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Why is this off-topic?

How to check how many Fridays where there till the current date?

It's essentially asking to help improve an algorithm. The question is clear and makes sense (to me). It could potentially be considered a Big-O problem as well if it were reworded as such.

  • Since the question is so clear, what is the problem that it's looking to solve? You even said yourself in a comment under the question that it's unclear what the question is asking, so it's odd for you to now say it's clear (since the question hasn't been edited). – Servy Dec 27 '17 at 18:58
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    From the question: I want to know a better solution. Or, is there an algorithmic improvement that can be made to the code? Maybe to turn it around on those who voted to close - what about the question makes it impossible to provide an answer? – Yuck Dec 27 '17 at 19:00
  • @Servy Neither of my two comments on that question indicate that I think it's unclear what's being asked. – Yuck Dec 27 '17 at 19:01
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    As someone else indicated in the comments, the question would be better asked on Code Review; otherwise this can't be answered correctly, as there is no single correct answer to "can you do this better". See also Are questions asking for “The best way” always primarily opinion-based? – Heretic Monkey Dec 27 '17 at 19:24
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    This cannot possibly be worse than the typical way such a question gets asked. "I have no idea how to do it, halp". Like this one. Should have been the dup vote btw. – Hans Passant Dec 27 '17 at 19:25
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    Hah! If they just ask how to do it they would doubtless get a barrage of "what have you tried" and if they provide what they tried they get shunted to code review. – Martin Smith Dec 27 '17 at 19:35
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    @Yuck Yes, the question asks for a "better" solution. And what's "better". Someone else suggested what they thought might be better and you decided to chastise them for having a different definition of "better" than you did, definitively demonstrating that the question is unclear because "better" is entirely subjective, vague, and not sufficiently well defined to get an answer. So that's how your own comment demonstrated that the question isn't answerable. – Servy Dec 27 '17 at 19:42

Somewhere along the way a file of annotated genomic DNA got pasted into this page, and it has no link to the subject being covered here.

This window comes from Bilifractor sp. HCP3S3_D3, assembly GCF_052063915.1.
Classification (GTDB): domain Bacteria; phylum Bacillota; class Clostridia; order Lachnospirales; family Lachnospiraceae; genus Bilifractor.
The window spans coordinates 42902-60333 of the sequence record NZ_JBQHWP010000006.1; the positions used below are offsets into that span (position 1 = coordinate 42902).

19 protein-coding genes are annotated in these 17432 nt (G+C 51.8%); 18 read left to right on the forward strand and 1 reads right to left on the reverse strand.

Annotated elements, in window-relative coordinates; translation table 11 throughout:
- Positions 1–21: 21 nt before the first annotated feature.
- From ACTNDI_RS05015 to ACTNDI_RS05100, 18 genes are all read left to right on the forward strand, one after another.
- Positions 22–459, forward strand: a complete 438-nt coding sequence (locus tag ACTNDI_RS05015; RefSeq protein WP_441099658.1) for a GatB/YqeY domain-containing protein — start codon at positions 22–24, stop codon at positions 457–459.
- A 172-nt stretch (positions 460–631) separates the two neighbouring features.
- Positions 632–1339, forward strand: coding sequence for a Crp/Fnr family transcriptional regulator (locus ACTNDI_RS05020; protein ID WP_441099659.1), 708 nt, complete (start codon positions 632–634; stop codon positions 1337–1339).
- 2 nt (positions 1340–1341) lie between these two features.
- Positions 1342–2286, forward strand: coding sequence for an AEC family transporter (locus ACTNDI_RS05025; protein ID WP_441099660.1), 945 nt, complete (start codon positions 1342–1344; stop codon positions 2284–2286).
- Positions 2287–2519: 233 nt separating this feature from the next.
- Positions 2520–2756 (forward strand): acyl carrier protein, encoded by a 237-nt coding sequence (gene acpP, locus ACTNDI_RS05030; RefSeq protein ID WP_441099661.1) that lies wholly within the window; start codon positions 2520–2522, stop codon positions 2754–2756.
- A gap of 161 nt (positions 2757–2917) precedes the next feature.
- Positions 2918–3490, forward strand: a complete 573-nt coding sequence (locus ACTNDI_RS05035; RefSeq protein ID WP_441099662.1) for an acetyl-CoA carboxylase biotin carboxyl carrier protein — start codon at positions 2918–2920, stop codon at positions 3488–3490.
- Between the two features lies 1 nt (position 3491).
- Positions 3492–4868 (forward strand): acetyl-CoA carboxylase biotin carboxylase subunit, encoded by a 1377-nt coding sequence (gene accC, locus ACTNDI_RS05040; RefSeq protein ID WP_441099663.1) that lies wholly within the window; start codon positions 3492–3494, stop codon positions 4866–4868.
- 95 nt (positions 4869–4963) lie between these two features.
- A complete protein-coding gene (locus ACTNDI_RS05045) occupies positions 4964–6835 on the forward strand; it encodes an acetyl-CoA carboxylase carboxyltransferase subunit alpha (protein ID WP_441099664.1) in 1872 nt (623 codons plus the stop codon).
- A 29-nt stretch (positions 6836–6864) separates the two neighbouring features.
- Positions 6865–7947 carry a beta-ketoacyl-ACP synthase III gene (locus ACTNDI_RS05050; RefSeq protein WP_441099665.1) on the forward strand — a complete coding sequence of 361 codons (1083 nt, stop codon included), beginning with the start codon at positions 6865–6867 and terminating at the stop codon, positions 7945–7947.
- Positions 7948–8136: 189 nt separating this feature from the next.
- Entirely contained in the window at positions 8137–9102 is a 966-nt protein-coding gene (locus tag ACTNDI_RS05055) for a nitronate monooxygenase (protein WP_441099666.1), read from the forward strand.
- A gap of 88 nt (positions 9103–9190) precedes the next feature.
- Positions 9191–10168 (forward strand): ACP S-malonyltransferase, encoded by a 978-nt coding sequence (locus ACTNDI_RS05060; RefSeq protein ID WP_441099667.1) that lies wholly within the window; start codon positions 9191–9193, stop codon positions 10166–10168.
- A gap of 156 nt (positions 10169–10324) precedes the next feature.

• @MikeMcCaughan Better fit for code review makes sense. Thanks for linking the other meta question as well. – Yuck Dec 27 '17 at 19:54
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From the question itself:

but I want to know a better solution

That makes sense to me in the sense of I know what the words mean, but I'm having a difficult time trying to focus on the problem in the absence of what the OP considers to be suboptimal about the (working) solution that they presented.

Now it could just be that I'm not one of those extremely smart, extremely algorithmically-minded people that would see the working code in that question and begin screaming at their monitor (and I suspect I'm not alone there) and in the absence of that kind of inspiration, I'm kind of lost when it comes to writing the kind of answer that says yes, this question has a place here. The premise of "does improve this code belong" aside, the question seems to be missing a very important component, what the OP thinks is wrong with it in the first place. My initial reaction would also be to close based on not enough information being provided.

Does it have a place? It looks like some answers might be saying it does, but I really hope someone clarifies the question a bit to better match what the answers bring to light for someone else being faced with that kind of problem. That's why folks can (and seem to be) voting to reopen it.

It's kind of hard to give a blanket answer on the on-topic merits of questions that give code and state a clear problem (even if the code works) .. but this one sort of fails at the second half of that out of the gate, and I think that's what folks are reacting to.

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    I think often this type of question depends on the answer. Suppose the OP was trying to get the number of days between two dates and presented code looping through with a counter variable. There is an "obviously" better way presented here – Martin Smith Dec 27 '17 at 20:41

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